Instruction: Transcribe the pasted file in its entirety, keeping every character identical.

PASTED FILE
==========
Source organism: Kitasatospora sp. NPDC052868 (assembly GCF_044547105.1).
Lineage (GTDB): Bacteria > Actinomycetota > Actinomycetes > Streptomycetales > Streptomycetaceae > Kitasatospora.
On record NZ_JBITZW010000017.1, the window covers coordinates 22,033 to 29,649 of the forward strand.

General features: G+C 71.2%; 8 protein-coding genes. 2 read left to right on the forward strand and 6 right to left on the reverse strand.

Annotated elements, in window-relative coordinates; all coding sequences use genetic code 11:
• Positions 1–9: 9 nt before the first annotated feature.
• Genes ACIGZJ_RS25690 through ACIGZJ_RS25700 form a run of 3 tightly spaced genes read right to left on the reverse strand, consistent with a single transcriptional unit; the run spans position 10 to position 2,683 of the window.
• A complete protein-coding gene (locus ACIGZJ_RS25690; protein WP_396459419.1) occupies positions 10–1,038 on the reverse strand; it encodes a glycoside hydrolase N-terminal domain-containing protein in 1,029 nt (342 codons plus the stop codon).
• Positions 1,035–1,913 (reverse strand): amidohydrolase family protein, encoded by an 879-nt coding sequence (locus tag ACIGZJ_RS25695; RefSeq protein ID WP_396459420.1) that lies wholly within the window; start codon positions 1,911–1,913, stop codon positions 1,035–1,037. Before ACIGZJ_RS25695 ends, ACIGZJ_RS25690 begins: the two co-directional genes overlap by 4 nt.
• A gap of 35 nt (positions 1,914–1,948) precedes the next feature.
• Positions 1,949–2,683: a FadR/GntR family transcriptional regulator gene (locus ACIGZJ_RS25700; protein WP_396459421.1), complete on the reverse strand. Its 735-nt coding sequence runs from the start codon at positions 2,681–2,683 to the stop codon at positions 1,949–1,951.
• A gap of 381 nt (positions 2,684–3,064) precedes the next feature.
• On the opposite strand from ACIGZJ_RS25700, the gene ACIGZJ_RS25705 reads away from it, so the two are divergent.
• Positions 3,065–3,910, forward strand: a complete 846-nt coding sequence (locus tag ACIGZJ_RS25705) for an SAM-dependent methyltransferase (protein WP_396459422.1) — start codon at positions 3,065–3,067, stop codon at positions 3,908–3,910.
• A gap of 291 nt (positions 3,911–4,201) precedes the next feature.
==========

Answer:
Source organism: Kitasatospora sp. NPDC052868 (assembly GCF_044547105.1).
Lineage (GTDB): Bacteria > Actinomycetota > Actinomycetes > Streptomycetales > Streptomycetaceae > Kitasatospora.
On record NZ_JBITZW010000017.1, the window covers coordinates 22,033 to 29,649 of the forward strand.

General features: G+C 71.2%; 8 protein-coding genes. 2 read left to right on the forward strand and 6 right to left on the reverse strand.

Annotated elements, in window-relative coordinates; all coding sequences use genetic code 11:
• Positions 1–9: 9 nt before the first annotated feature.
• Genes ACIGZJ_RS25690 through ACIGZJ_RS25700 form a run of 3 tightly spaced genes read right to left on the reverse strand, consistent with a single transcriptional unit; the run spans position 10 to position 2,683 of the window.
• A complete protein-coding gene (locus ACIGZJ_RS25690; protein WP_396459419.1) occupies positions 10–1,038 on the reverse strand; it encodes a glycoside hydrolase N-terminal domain-containing protein in 1,029 nt (342 codons plus the stop codon).
• Positions 1,035–1,913 (reverse strand): amidohydrolase family protein, encoded by an 879-nt coding sequence (locus tag ACIGZJ_RS25695; RefSeq protein ID WP_396459420.1) that lies wholly within the window; start codon positions 1,911–1,913, stop codon positions 1,035–1,037. Before ACIGZJ_RS25695 ends, ACIGZJ_RS25690 begins: the two co-directional genes overlap by 4 nt.
• A gap of 35 nt (positions 1,914–1,948) precedes the next feature.
• Positions 1,949–2,683: a FadR/GntR family transcriptional regulator gene (locus ACIGZJ_RS25700; protein WP_396459421.1), complete on the reverse strand. Its 735-nt coding sequence runs from the start codon at positions 2,681–2,683 to the stop codon at positions 1,949–1,951.
• A gap of 381 nt (positions 2,684–3,064) precedes the next feature.
• On the opposite strand from ACIGZJ_RS25700, the gene ACIGZJ_RS25705 reads away from it, so the two are divergent.
• Positions 3,065–3,910, forward strand: a complete 846-nt coding sequence (locus tag ACIGZJ_RS25705) for an SAM-dependent methyltransferase (protein WP_396459422.1) — start codon at positions 3,065–3,067, stop codon at positions 3,908–3,910.
• A gap of 291 nt (positions 3,911–4,201) precedes the next feature.